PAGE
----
January 2, 2013

A Zen Master’s Viewless View.

It’s interesting to approach something openly—without any baggage, hardened opinions, weighty ideas or rules about how vastness functions.

Through presence, there’s a meeting between this mind and what is before us… where the perceived boundary lines we create aren’t necessarily apparent and the ways in which we label life “boring,” “colorful,” or “dreadful” are fundamentally false—not because we are false or life is false, but because these discriminations limit an ever-present ultimate reality that rests quietly like a coat around the foregrounds of our lives.

Having a rigid view then is no different than inhabiting a fortress or walking around with dense iron-plated armor to protect against the vibrancy of the unknown. It could be intriguing to watch ourselves from time to time with the question in mind, “Where is the armor in my life and what might happen if I begin to take it off?”

Taking our own limiting views down to step into the intimacy of life and accept the unknown might transform us beyond what we prepared for— and that “unpreparedness” could be a wonderful thing.

The 8th century Zen Master Ma-tsu had a way with taking apart people’s intricate ideas about themselves or how their world functioned, and exchanging these small attempts to corral infinity for the freedom that was always just beyond the reach of their heavy armor.

The master pointed to the heart of things, a focal point that nevertheless enveloped the universe and permeated through the open mind when one simply allowed one’s attention to inhabit the now.

Rather than having his students use their energy to maintain their personal views, he asked them to use this energy to watch the mind and the way this life unfolded naturally. Over time, some of these followers broke through into something large while the rest of them continued to watch and laugh—to live this life intensely underneath the canopy of stars whether they could see them or not.[i]

Some talk of this “freedom” as an immediate sense of intimacy with each moment and others talk of a kind of melting into a profound and yet ordinary sense of oneness: Ma-tsu just roared, and within that wild, voluminous roar was a clear presentation of all the wisdom one could possibly uncover in oneself—an opportunity for an unknowably deep realization. It was as if he meant to say “You! It is always sitting intensely on the edge of your nose! Do not forget.” There is love and compassion in that intense roar too, one that bubbles up naturally as we peel away the rusty pieces we use to try and hold our version of the universe together.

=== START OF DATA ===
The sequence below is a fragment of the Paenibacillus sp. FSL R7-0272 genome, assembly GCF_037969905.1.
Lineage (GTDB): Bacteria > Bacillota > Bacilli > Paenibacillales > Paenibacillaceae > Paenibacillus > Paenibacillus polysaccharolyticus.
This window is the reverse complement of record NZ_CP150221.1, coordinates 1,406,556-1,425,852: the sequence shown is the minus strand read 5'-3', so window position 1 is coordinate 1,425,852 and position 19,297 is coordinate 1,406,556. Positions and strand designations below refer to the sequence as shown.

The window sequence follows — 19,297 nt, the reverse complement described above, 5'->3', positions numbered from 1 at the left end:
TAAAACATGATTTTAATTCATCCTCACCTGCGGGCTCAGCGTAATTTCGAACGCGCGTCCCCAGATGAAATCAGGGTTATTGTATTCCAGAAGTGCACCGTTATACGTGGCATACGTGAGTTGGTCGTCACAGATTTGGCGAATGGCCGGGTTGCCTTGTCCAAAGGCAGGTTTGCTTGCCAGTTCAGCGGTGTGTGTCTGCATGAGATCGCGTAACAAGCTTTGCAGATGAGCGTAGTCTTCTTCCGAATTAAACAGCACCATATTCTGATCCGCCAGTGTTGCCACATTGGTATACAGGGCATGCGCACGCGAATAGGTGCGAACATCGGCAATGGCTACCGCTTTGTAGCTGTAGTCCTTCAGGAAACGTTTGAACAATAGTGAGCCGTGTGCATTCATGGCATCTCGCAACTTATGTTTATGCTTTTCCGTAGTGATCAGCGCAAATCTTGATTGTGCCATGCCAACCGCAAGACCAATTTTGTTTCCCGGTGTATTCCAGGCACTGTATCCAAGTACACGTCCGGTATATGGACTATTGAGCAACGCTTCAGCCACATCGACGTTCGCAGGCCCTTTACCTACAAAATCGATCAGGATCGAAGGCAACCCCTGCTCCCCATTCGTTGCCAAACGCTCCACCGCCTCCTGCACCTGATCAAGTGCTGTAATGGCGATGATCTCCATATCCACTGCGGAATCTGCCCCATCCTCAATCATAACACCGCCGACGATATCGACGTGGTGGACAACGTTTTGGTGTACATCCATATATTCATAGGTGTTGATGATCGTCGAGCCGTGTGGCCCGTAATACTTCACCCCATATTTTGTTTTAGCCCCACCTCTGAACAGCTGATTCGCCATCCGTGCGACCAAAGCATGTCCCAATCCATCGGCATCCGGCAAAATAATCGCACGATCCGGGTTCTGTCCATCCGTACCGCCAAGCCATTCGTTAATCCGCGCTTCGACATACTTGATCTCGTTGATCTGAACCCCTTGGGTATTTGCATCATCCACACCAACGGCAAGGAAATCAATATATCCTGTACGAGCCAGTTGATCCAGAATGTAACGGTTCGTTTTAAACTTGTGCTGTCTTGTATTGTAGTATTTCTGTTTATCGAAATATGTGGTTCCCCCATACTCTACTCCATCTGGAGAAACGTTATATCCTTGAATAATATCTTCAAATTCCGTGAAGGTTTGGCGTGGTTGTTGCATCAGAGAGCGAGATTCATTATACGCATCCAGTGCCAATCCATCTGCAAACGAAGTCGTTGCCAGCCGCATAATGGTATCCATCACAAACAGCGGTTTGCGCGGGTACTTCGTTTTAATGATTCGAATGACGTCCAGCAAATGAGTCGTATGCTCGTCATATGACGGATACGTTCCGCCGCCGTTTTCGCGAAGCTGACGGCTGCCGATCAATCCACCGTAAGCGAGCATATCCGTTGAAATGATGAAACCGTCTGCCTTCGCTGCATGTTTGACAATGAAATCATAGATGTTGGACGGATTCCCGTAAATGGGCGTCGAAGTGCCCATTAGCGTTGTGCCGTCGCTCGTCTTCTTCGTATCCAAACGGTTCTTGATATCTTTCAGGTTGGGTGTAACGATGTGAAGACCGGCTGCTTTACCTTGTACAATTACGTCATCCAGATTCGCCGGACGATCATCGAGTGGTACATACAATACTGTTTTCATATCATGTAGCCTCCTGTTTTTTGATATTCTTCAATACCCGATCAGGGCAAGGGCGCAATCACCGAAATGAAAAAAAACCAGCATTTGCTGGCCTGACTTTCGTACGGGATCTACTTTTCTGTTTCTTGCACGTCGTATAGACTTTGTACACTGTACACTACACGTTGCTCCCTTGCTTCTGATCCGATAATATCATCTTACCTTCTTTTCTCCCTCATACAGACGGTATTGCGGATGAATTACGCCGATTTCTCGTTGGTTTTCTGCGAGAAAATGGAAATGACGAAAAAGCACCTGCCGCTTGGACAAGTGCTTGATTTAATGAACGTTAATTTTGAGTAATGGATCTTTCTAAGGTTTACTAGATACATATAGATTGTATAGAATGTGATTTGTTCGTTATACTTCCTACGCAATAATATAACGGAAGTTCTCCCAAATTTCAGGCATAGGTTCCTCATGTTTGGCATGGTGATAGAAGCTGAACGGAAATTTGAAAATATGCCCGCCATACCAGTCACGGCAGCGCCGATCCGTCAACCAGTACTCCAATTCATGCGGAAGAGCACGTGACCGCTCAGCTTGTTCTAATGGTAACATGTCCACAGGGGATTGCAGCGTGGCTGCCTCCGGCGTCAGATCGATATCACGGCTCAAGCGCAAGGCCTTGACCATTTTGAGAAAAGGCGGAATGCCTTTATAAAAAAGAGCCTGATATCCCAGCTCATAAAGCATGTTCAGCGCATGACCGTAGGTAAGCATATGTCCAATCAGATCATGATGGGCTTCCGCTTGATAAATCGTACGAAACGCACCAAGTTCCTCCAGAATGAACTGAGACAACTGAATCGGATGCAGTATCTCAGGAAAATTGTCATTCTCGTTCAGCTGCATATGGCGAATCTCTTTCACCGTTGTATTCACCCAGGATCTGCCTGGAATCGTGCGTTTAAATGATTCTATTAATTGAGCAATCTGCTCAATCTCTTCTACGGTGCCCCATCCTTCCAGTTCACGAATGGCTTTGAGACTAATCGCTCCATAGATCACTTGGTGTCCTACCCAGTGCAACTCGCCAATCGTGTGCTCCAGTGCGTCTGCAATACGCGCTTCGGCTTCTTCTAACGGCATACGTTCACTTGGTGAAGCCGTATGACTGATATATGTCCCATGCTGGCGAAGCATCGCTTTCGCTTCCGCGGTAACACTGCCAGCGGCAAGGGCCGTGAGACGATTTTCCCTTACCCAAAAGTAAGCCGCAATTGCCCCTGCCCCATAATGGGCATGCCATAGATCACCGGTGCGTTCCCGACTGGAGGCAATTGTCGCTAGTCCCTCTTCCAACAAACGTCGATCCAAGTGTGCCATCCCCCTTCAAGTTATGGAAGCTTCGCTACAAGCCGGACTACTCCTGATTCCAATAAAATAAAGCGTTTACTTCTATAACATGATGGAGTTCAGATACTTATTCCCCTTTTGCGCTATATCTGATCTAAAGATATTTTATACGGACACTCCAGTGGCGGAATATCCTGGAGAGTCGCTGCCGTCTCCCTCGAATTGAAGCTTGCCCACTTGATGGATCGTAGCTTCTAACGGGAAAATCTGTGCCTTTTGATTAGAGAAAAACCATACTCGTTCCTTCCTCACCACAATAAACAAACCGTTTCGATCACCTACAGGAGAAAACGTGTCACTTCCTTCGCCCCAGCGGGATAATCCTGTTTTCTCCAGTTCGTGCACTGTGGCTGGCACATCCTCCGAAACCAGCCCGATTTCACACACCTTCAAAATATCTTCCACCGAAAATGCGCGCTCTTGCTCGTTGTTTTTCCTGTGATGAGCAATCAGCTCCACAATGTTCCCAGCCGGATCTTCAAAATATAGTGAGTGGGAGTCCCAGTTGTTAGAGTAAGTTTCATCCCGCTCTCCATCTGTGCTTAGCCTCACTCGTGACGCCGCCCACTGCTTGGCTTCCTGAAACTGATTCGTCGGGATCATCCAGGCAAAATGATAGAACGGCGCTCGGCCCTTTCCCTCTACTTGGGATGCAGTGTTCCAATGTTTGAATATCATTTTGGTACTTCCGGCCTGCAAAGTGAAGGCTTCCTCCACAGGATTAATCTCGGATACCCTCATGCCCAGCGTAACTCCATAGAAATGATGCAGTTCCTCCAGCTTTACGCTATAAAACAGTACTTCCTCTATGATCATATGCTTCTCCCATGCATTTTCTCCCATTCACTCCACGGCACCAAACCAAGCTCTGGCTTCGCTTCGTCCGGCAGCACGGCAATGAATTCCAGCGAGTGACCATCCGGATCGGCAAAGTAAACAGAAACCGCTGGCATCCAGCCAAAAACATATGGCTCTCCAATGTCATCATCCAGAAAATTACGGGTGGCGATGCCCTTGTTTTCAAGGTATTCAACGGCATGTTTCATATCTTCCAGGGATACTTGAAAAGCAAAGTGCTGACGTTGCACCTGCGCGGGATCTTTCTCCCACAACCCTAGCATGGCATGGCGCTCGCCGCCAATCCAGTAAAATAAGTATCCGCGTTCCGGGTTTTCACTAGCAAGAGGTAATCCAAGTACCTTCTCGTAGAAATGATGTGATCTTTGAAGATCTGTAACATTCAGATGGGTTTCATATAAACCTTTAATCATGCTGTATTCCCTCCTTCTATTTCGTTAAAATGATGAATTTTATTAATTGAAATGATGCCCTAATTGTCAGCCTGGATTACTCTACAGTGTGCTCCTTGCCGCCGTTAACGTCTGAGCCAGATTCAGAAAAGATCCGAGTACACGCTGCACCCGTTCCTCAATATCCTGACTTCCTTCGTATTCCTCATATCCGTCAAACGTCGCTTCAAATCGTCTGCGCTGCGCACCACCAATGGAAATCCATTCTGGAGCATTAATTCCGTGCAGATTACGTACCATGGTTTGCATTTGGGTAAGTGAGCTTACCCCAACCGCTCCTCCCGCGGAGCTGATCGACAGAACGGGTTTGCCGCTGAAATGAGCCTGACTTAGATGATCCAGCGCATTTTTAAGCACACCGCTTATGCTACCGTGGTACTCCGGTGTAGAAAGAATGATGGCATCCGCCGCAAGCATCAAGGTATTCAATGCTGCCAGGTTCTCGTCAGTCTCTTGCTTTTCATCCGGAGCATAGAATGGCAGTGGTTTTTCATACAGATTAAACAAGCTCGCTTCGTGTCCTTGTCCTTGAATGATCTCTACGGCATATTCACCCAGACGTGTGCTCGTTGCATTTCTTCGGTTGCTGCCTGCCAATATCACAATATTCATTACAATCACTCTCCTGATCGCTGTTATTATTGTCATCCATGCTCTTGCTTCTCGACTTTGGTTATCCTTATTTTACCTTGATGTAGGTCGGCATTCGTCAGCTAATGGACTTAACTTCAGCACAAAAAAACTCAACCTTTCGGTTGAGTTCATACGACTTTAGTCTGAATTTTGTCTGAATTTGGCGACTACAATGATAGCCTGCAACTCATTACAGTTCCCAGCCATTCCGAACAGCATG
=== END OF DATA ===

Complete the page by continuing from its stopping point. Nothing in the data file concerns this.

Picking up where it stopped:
Here’s a quote from the old ancestor himself:

“The Way needs no cultivation, just do not defile. What is defilement? When with a mind of birth and death one acts in a contrived way, then everything is defilement. If one wants to know the Way directly: Ordinary Mind is the way! What is meant by Ordinary Mind? No activity, no right or wrong, no grasping or rejecting, neither terminable nor permanent, without worldly or holy. Just like now—whether walking, standing, sitting or reclining, responding to situations and dealing with people as they come: everything is the Way.”

Ma turns the ways in which we might approach the world from time to time upside down. Rather than cultivating an identity he asks us to attend the moment and live the life that is here without anything to grasp hold of. Breathing, being, living, this is Ma’s viewless view: “Ordinary Mind is the way!”

The universe remains the universe. It could be a wonderful thing for this mind to recognize it through and through, moment after moment and step into the flowing water of this life without anything to hold onto—no borders, no views.

[i] Day or night, clear or cloudy the stars are always here.


Ed: Lynn H.

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